The cost of gas is enough to give anyone a headache, but some St. Thomas students can be heard complaining about another expense related to their vehicle.
Parking prices at St. Thomas are not popular among students. The cost of parking varies depending on if you are a commuter or a resident. For a commuter pass, a student pays $250 a year. Residents have an even higher price to pay than commuters. Upperclassmen pay $450 a semester, and freshmen pay $1,080 for the year.
I don’t like paying hundreds of dollars for a parking permit each year, but I just accepted it and assumed St. Thomas’ prices reflected the parking prices of other universities.
A few weeks ago, I read a post on Facebook from my friend, who attends the regional campus of Indiana University, about how ridiculous the parking permit prices were at her school: only $24 a semester.
St. Thomas students would be thrilled to pay only $48 a year for a parking permit.
Students at most other local universities are luckier than St. Thomas students when it comes to parking permit prices. Only one university out of six schools had higher prices.
I think St. Thomas’ prices need to be lowered.
The University of Minnesota’s parking permits cost more than at St. Thomas. U of M students have to pay $65.50 a month to park in the lots. The price increases to $97.25 a month, if a students prefers ramp parking. U of M garage parking is the highest with $127.25 per month.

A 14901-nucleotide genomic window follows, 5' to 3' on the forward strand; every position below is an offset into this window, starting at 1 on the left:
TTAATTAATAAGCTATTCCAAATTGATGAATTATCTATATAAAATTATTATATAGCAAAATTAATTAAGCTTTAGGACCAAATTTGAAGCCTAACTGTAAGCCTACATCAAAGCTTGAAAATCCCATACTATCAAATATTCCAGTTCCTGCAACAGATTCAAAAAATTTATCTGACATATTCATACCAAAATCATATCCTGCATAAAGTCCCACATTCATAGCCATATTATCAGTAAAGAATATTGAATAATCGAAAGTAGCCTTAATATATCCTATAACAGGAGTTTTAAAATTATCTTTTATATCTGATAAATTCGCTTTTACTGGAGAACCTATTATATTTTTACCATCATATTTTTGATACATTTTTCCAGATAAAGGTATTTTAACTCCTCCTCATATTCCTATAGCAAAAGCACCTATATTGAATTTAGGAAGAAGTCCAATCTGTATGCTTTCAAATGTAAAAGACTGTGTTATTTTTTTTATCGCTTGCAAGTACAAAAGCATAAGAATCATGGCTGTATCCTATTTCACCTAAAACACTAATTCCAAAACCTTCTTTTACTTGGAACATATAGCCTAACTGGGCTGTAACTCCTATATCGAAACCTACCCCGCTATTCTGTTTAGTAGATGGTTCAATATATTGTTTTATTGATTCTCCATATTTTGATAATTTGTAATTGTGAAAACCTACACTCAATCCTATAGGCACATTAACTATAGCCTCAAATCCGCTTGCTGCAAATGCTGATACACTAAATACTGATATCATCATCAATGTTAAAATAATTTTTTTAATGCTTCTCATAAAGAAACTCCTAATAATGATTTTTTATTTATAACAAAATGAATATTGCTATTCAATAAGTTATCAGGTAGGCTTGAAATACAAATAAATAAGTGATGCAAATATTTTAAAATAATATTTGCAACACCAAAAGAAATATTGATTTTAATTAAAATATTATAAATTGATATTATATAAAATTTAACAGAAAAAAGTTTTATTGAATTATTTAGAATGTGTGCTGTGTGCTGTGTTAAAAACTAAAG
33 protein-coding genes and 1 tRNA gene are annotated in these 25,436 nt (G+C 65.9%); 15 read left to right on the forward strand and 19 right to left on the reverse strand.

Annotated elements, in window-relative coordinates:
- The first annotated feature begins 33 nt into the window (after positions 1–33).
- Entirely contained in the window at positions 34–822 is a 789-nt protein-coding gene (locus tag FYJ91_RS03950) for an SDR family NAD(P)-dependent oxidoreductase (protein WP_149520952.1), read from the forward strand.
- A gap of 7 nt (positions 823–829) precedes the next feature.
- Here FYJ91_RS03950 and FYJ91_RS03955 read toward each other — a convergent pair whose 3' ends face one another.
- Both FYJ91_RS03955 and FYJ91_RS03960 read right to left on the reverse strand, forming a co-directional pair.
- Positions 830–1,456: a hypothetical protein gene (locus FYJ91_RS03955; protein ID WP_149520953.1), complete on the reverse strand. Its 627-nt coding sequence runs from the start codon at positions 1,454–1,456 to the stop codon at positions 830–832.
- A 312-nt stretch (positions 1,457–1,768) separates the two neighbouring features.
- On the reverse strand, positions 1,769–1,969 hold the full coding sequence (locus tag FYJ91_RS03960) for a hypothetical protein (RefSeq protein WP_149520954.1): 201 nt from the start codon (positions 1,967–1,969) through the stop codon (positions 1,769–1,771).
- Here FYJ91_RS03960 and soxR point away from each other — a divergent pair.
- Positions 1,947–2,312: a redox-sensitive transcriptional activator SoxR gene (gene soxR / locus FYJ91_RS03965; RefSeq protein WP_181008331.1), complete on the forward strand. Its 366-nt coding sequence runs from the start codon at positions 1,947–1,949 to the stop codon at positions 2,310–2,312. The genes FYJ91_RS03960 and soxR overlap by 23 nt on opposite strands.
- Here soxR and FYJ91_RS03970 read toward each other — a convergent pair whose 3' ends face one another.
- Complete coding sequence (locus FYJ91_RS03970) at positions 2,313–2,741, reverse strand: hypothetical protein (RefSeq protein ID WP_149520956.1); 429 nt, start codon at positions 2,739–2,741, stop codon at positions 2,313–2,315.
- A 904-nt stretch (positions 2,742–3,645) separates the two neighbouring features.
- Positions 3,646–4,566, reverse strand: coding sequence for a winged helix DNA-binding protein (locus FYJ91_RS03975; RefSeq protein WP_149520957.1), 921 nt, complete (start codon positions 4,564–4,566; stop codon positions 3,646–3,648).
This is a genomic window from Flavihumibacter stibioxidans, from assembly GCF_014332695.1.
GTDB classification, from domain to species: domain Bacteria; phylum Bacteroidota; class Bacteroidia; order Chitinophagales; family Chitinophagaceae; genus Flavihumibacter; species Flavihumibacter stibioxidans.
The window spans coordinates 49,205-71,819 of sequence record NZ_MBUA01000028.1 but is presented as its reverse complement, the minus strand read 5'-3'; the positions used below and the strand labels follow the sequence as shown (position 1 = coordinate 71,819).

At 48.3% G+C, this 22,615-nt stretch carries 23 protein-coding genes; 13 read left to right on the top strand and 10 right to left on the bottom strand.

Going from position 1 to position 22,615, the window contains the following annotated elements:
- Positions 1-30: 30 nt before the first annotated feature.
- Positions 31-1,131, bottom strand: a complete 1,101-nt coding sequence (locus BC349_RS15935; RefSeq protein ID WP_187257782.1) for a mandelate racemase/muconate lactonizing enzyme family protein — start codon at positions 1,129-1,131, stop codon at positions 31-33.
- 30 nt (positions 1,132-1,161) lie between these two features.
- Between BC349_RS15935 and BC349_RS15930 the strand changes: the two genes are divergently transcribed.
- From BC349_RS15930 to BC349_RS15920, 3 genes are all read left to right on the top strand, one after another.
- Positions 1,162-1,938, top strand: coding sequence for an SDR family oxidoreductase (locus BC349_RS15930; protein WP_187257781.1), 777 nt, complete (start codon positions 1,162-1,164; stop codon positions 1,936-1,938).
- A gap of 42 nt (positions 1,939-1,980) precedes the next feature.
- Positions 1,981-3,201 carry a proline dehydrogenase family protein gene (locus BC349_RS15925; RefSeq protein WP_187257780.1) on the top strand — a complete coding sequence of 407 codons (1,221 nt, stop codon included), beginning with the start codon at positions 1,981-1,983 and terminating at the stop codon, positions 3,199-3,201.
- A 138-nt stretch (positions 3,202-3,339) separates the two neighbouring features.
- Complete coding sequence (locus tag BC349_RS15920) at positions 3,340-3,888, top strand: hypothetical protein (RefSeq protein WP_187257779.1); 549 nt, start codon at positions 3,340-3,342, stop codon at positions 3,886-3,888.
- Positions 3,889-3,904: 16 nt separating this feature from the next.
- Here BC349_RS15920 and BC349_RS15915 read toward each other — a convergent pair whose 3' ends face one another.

However, the other five schools: St. Catherine University, Hamline University, Bethel University, Macalester College and Concordia University-St. Paul, have significantly lower parking permit prices.
St. Catherine University offers its commuter students parking permits for only $90 a year, and resident students are only required to pay $190 a year for a permit.
Hamline University’s students, both commuters and residents, only have to pay $150 for a parking permit for the school year. Bethel University offers its year long parking permit for $150 as well.
The students at Macalester College and Concordia University-St. Paul do not have to worry about any of these parking issues. Their permits are absolutely free.
I do not think there is any reason for St. Thomas to charge as much as they do for the permits. I agree that the university should require permits, because it would be impossible for any commuters or residents to find parking if permits weren’t required, but I think the price is too high. If other universities are able to charge lower prices, then St. Thomas should be able to do the same.
Editor’s note: Public Safety Parking Services was contacted multiple times for comment but did not return calls by deadline.
Olivia Detweiler can be reached at email@example.com